July 2014

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June 2014

News & Notices

Secretary Byrd Gives Back

Janet Gramza Communications Associate

Jimmie Byrd fell in love with theatre in high school when a friend talked him into taking an acting class. He ended up getting the male lead in the Neil Simon play Star Spangled Girl.

The experience led him to pursue acting in college, but he stopped getting cast, he said. Rather than bow out, he shifted his sights backstage, toward scene construction, painting, lighting design -- “whatever I could do to be involved in theatre,” he said. “I just gravitated toward it.”

He has stayed involved in theatre ever since, for the past 25 years as senior production coordinator for the Chandler Center for the Arts in Chandler, Arizona. During that time he has seen that city’s population quadruple along with the number of productions and events at his venue – now more than 1,000 a year.

As his career responsibilities grew, so has his relationship with USITT. On July 1, he became Secretary of the national organization.  Although he attended his first USITT Conference in college, it was the 1998 Conference & Stage Expo in Long Beach, California, that led him to become an active member. 

“A bunch of us were talking about how we were free that morning because we didn’t have a Regional Section meeting to attend,” he recalled. “Someone said, ‘We should start our own Section.’” They did.

He and Jerry Gorrell, then technical director for the city of Phoenix theatres, were among the leaders who worked to launch the Desert State Regional Section, which received its charter from USITT in 2000.

Mr. Byrd served the Section as second vice-chair and editor of its newsletter for three years, then spent three years as Section Chair. That position included representing Desert State on USITT’s Nominations Committee for a three-year stint.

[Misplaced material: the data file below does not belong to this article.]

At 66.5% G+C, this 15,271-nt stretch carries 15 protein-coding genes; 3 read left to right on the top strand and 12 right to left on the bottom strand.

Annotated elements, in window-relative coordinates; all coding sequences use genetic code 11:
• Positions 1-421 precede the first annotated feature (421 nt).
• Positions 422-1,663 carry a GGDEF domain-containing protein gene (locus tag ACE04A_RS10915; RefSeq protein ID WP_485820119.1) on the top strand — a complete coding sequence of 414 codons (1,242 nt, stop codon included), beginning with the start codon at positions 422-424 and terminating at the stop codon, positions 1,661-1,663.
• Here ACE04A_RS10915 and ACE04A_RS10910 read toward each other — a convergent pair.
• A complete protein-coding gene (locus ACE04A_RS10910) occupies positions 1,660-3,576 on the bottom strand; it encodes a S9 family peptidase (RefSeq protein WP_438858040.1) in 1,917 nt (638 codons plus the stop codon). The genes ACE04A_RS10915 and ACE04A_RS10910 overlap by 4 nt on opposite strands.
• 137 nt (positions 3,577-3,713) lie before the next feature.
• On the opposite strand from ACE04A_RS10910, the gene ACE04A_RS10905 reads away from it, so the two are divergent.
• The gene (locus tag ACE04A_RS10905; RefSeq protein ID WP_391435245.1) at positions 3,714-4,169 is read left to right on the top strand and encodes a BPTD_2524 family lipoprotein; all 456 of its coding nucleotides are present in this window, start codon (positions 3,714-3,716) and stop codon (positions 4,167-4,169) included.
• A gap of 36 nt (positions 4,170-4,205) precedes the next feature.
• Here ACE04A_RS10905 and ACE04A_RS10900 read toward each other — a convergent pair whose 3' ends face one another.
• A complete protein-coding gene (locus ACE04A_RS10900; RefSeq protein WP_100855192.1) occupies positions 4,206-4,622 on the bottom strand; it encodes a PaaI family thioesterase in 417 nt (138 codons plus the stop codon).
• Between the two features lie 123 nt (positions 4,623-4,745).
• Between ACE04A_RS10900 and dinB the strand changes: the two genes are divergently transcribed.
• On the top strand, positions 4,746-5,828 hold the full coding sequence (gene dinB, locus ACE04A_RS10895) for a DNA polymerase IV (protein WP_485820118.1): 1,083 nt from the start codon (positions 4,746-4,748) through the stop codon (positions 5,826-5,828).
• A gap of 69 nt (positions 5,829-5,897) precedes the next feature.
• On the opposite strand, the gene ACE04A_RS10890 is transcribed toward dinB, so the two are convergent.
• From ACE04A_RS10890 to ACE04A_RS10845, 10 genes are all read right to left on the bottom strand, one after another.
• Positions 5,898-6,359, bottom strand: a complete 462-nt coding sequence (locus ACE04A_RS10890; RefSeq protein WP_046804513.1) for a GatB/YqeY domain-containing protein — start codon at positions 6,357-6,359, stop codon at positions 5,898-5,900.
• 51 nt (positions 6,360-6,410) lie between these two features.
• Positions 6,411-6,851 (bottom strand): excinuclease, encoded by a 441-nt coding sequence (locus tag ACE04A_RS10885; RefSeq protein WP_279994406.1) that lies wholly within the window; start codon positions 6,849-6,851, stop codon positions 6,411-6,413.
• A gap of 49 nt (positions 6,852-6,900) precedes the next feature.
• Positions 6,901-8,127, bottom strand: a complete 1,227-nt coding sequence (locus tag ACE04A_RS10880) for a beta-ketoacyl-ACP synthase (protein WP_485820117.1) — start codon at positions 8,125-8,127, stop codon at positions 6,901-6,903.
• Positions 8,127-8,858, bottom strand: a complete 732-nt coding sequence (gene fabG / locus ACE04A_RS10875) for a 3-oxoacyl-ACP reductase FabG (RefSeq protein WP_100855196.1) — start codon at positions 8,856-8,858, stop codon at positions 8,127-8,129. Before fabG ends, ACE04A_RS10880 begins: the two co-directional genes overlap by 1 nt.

For the past three years, he has volunteered on the Membership Committee and feels most members want more networking and continuing education opportunities. He ran for secretary last year with the goals of increasing the value membership and strengthening the relationship between the national organization and its regional and student chapters.

Mr. Byrd said his decades at the Chandler Center – whose turntable construction allows it to go from an 840-seat venue and two smaller theatres into one big, 1,508-seat main stage – has taught him “how to multi-task, prioritize, and perform production miracles while serving two and occasionally more masters.”

As the new Secretary, he hopes to bring his technical production, Regional Section, and USITT experience to bear to explore cost-effective, year-round opportunities to keep members engaged in the Institute for their entire careers.

Being involved in USITT is rewarding because of the nature of the theatre tech community and theatre itself.

“There’s very little individual theatre done by one person,” he said. “We are a community that’s very used to working together for the good of the production.”

He said he fears being Secretary will have one drawback: there will be more mandatory meetings to force him to miss other exciting Conference sessions. But that’s OK, he said.

“USITT has provided me with many opportunities and allowed me to grow professionally,” he added. “This is my way of giving back.”